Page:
B5 - Is there more to transferable skills development than delivering courses?
Day 1 at 16:15 - Many transferable skills development programmes depend on face-to-face courses and workshops, but is this the best way of achieving researcher development? Contemporary research and the presenters' recent exploration of the transferability of skills indicate that there are many ‘taken-for granted' assumptions that may inhibit the effectiveness of developers' efforts. Such assumptions are embedded in the way programmes are structured and promoted to researchers, through to the way activity is evaluated often reflecting the views of the developers more than their academic context. This workshop explored some of the assumptions informing the development agenda. It was the presenters' thesis that transferable skills may not be so readily acquired and that different cohorts or groups of researchers may need different kinds of development. Further, research indicates that transitioning from academia to other kinds of working environments may not be easily achieved because much workplace activity depends on tacit knowledge that, perhaps, orthodox approaches to development have under-appreciated. All of this presents a challenge to the rationale behind transferable skills development programmes dominated by courses. Strand - Postgraduate researcher.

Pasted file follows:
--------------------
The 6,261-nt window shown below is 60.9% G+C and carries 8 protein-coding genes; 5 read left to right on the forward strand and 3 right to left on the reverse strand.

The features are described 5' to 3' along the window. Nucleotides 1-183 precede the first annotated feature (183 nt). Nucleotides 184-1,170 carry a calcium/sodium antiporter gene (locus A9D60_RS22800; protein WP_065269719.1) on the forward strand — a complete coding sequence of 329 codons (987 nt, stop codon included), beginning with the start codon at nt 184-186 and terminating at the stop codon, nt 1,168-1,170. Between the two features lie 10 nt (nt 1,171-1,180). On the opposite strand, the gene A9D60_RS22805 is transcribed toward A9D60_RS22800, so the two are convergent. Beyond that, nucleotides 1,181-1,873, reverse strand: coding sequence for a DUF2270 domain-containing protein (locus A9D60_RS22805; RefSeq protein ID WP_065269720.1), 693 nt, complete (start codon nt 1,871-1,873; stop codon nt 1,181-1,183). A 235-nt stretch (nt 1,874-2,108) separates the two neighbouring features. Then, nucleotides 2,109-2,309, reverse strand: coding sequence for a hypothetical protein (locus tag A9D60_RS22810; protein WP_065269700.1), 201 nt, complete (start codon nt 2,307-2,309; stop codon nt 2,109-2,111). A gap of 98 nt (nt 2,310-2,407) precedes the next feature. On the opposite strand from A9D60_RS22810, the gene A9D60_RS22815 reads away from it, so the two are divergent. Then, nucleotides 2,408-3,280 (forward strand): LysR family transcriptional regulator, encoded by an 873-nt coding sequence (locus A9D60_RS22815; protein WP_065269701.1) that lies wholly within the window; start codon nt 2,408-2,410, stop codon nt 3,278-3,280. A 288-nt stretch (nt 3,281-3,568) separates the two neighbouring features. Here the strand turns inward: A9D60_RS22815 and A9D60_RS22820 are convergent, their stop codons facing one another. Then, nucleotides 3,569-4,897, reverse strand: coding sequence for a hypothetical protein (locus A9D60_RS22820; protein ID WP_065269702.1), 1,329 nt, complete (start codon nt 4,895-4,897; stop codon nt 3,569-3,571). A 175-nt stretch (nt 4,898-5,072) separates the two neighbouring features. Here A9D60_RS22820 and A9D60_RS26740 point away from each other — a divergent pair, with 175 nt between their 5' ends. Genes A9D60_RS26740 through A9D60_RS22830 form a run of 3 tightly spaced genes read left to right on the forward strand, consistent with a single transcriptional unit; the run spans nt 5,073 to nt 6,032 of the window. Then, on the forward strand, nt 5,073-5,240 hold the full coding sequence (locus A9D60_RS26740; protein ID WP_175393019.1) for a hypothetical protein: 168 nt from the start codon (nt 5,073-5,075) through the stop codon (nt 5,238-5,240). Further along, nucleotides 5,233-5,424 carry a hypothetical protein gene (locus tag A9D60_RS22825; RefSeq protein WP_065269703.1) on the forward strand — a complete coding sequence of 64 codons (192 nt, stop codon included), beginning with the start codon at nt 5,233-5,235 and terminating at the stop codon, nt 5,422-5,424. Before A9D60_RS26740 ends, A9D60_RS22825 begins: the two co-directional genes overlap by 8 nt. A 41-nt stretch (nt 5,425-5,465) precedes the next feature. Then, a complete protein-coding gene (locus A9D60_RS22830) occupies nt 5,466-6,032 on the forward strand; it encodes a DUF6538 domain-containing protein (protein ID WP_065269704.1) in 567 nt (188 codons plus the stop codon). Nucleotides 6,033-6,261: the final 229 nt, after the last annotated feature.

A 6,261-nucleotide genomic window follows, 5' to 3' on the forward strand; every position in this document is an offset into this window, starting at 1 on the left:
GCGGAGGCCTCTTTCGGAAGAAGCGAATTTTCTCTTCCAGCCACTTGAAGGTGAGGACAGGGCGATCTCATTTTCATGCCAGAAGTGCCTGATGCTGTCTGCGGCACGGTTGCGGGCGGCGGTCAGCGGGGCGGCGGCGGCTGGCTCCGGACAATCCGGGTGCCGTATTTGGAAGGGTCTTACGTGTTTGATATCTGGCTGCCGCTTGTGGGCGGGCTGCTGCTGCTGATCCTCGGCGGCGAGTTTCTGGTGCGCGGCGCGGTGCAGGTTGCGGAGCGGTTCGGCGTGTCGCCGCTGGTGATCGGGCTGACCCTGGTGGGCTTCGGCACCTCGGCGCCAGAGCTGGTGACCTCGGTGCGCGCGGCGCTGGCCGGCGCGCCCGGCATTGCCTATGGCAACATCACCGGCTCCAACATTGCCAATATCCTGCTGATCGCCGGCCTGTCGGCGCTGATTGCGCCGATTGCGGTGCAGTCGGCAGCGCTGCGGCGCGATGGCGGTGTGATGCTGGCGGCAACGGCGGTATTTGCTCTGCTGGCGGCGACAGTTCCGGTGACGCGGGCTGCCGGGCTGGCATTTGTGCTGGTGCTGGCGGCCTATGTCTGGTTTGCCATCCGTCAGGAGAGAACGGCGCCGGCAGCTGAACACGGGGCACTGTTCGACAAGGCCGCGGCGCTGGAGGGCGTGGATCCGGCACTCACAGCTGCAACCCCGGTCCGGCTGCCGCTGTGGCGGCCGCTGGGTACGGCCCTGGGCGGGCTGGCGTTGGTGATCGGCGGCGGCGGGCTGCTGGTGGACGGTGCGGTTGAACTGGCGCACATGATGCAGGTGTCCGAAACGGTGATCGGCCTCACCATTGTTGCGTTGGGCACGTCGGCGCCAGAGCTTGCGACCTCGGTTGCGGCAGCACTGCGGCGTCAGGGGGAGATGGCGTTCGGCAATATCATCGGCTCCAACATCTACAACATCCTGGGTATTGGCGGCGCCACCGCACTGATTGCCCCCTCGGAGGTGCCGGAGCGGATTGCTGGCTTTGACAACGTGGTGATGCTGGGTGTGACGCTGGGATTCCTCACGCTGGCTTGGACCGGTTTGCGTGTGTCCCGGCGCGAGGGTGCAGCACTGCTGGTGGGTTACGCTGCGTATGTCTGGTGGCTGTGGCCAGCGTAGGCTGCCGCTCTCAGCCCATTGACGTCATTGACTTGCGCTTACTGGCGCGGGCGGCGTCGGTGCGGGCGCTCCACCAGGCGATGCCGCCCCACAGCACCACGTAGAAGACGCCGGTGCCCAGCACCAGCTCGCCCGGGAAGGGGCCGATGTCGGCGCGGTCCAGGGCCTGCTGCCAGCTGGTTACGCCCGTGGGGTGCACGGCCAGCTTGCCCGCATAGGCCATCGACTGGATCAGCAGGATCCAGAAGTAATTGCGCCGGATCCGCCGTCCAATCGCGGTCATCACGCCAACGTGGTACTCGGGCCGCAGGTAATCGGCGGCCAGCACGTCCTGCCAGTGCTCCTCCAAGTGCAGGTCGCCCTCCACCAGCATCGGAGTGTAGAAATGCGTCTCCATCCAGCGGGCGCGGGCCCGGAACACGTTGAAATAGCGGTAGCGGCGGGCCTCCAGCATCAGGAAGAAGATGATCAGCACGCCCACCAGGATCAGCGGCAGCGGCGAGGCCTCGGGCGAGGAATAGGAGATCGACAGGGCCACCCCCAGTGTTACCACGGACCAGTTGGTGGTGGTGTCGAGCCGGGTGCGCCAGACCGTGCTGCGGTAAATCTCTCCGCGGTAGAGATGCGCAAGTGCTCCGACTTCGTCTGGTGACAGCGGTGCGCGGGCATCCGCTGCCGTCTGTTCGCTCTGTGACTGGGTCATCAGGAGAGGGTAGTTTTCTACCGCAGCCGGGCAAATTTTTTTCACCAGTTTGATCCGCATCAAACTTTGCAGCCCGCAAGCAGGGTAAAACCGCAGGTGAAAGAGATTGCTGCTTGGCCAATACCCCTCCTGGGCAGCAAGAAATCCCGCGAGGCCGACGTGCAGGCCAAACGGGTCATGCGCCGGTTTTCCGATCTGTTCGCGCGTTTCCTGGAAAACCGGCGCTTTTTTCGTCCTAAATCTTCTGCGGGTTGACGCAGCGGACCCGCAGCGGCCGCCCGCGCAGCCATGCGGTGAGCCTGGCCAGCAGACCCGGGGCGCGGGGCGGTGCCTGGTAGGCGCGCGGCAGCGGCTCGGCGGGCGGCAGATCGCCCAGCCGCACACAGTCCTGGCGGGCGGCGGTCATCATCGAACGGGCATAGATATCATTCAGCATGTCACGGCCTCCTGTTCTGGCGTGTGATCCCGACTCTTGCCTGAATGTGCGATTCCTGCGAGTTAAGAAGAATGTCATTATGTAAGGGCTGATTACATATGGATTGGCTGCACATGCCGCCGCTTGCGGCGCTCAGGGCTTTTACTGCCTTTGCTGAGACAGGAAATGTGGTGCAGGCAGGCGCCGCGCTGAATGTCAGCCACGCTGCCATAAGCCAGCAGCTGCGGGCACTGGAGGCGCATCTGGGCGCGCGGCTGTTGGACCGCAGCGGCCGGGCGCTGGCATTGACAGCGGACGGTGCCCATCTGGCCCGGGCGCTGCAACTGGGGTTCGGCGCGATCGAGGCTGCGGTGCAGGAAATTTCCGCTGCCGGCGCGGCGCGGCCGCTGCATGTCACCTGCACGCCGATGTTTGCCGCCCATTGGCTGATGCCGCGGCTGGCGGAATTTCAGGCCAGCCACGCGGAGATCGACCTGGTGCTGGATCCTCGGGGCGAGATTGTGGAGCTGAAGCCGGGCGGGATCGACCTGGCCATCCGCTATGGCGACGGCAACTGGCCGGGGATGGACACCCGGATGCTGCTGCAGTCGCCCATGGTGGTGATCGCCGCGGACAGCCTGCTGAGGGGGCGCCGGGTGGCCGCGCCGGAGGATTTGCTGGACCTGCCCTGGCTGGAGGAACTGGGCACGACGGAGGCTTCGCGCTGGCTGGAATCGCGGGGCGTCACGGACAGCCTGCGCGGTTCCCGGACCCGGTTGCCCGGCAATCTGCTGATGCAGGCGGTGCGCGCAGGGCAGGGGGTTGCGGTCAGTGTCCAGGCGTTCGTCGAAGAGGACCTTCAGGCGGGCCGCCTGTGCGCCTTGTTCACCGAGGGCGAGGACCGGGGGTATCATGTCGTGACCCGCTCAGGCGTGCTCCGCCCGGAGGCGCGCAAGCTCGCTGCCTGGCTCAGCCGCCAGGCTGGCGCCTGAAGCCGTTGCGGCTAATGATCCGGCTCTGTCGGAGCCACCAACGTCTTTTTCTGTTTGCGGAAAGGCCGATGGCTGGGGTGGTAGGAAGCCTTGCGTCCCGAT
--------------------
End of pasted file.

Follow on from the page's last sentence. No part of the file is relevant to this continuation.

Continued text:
||Dr Julie Reeves - ECR Training Coordinator, University of Southampton
Prof Pam Denicolo - Advocate for Graduate Studies, University of Surrey
The workshop covered:
- what makes transferable skills transferable?
- how can we design skills development programmes to reflect the research environment?
- what challenges do researchers face when moving to other environments?
- how can we better support researchers in acquiring transferable skills and in transitioning to other roles?
- had the opportunity to explore the issues to consider when designing development programmes
- reflected on how to meet the challenges different cohorts of researchers face
- were offered a critical approach to the transferable skills agenda.
Presentation, discussion, reflection.